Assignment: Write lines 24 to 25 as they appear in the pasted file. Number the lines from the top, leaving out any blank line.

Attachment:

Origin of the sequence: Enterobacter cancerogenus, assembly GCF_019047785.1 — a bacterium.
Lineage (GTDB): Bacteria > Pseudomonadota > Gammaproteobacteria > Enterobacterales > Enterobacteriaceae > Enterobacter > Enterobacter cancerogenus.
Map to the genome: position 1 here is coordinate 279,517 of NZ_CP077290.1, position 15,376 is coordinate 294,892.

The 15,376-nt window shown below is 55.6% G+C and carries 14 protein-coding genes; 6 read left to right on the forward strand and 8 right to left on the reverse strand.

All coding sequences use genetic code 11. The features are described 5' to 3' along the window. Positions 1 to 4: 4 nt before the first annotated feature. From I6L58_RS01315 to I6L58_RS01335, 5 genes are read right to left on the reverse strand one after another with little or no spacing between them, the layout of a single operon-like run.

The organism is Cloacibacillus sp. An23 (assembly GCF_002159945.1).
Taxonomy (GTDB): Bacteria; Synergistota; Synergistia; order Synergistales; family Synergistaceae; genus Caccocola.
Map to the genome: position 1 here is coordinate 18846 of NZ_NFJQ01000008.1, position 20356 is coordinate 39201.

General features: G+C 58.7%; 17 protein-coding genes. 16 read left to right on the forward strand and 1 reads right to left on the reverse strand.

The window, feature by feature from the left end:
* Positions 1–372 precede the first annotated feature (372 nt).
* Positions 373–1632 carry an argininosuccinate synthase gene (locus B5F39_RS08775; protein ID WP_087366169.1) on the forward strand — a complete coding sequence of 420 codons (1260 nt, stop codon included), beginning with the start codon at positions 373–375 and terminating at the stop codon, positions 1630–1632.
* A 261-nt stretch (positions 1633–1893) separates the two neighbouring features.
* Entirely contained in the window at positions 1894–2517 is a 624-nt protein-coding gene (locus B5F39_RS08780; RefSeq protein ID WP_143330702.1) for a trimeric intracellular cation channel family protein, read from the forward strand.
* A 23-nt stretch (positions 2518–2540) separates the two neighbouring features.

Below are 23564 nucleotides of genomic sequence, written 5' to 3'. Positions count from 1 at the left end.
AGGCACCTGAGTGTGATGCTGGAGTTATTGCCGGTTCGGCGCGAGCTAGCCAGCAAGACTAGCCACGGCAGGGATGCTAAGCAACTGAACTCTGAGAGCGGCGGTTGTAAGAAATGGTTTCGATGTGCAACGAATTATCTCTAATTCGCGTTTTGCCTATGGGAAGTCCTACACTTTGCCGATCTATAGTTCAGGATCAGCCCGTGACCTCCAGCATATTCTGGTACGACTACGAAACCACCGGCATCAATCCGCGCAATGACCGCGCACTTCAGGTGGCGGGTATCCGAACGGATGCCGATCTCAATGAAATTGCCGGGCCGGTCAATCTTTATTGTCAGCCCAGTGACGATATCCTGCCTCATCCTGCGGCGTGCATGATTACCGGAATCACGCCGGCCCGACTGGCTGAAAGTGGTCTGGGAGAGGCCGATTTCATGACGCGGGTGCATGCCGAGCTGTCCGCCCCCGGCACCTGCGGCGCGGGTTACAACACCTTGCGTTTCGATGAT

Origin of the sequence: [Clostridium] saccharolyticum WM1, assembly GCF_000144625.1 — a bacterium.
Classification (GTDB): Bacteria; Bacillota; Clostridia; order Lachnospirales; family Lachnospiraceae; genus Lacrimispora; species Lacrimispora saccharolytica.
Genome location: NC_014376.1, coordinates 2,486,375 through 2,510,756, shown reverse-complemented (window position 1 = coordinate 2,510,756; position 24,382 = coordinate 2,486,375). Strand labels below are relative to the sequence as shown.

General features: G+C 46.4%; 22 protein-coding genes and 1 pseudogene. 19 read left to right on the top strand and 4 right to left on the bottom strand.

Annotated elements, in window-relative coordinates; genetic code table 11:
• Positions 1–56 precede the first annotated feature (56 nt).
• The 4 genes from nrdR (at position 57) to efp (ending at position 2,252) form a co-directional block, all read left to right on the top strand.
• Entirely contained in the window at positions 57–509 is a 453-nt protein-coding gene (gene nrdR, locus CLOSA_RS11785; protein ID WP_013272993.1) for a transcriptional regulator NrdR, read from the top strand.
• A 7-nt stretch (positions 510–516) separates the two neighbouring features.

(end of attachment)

• The 4 genes from nrdR (at position 57) to efp (ending at position 2,252) form a co-directional block, all read left to right on the top strand.
• Entirely contained in the window at positions 57–509 is a 453-nt protein-coding gene (gene nrdR, locus CLOSA_RS11785; protein ID WP_013272993.1) for a transcriptional regulator NrdR, read from the top strand.